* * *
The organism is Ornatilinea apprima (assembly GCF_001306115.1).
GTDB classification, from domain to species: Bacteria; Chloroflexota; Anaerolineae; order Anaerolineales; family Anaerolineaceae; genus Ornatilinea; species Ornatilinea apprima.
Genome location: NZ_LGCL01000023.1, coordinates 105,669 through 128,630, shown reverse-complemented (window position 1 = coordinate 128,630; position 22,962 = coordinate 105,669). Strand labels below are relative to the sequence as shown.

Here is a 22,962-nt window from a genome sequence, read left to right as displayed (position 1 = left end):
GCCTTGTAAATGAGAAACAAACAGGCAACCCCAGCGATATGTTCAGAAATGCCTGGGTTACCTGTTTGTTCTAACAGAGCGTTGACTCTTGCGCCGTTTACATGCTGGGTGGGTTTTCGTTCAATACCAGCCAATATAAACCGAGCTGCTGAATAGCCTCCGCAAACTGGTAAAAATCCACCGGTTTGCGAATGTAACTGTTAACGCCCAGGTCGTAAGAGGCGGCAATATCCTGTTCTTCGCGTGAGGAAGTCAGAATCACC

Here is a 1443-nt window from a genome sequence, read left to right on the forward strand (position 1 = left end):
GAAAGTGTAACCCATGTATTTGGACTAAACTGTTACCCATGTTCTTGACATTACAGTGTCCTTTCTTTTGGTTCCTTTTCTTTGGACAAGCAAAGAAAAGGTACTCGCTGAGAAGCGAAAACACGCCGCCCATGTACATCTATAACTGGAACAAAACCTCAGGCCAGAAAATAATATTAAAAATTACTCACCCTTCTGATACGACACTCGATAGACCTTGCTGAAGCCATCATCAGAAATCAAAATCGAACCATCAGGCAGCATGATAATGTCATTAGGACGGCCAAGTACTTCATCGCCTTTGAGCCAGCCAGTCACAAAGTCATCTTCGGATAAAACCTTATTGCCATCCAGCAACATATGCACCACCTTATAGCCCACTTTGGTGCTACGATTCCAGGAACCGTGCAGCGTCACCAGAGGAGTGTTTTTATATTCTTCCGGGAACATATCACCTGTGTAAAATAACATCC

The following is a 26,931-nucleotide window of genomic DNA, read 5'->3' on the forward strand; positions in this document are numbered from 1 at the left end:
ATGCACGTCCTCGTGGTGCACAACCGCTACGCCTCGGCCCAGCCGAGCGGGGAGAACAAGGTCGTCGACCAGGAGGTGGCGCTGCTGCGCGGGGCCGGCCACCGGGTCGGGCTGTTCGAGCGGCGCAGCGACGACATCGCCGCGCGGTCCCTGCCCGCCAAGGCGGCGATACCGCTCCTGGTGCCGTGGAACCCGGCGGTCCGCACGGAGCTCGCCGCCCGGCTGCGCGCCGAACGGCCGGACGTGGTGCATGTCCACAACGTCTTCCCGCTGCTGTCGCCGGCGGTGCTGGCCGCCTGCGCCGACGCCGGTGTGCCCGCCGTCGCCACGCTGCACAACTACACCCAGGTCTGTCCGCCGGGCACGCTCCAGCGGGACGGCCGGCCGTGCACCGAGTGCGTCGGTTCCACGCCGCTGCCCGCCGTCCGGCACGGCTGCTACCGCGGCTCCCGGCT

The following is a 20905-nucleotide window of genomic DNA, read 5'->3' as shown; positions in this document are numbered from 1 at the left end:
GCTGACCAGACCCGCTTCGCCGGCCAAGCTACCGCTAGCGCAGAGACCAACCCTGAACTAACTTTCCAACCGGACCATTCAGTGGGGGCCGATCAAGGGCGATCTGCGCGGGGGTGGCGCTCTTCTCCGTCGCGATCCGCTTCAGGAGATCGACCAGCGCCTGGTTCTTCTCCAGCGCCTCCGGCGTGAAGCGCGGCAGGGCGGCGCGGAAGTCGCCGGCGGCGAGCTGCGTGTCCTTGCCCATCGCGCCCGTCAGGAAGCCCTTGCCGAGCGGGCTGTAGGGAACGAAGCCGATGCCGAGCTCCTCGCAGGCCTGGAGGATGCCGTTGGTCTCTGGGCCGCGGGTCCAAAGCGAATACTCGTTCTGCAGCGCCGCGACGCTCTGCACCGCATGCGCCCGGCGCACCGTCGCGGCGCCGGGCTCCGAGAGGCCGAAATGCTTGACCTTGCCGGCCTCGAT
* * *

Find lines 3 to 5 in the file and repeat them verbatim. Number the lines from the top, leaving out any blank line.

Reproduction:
Genome location: NZ_LGCL01000023.1, coordinates 105,669 through 128,630, shown reverse-complemented (window position 1 = coordinate 128,630; position 22,962 = coordinate 105,669). Strand labels below are relative to the sequence as shown.

Here is a 22,962-nt window from a genome sequence, read left to right as displayed (position 1 = left end):
GCCTTGTAAATGAGAAACAAACAGGCAACCCCAGCGATATGTTCAGAAATGCCTGGGTTACCTGTTTGTTCTAACAGAGCGTTGACTCTTGCGCCGTTTACATGCTGGGTGGGTTTTCGTTCAATACCAGCCAATATAAACCGAGCTGCTGAATAGCCTCCGCAAACTGGTAAAAATCCACCGGTTTGCGAATGTAACTGTTAACGCCCAGGTCGTAAGAGGCGGCAATATCCTGTTCTTCGCGTGAGGAAGTCAGAATCACC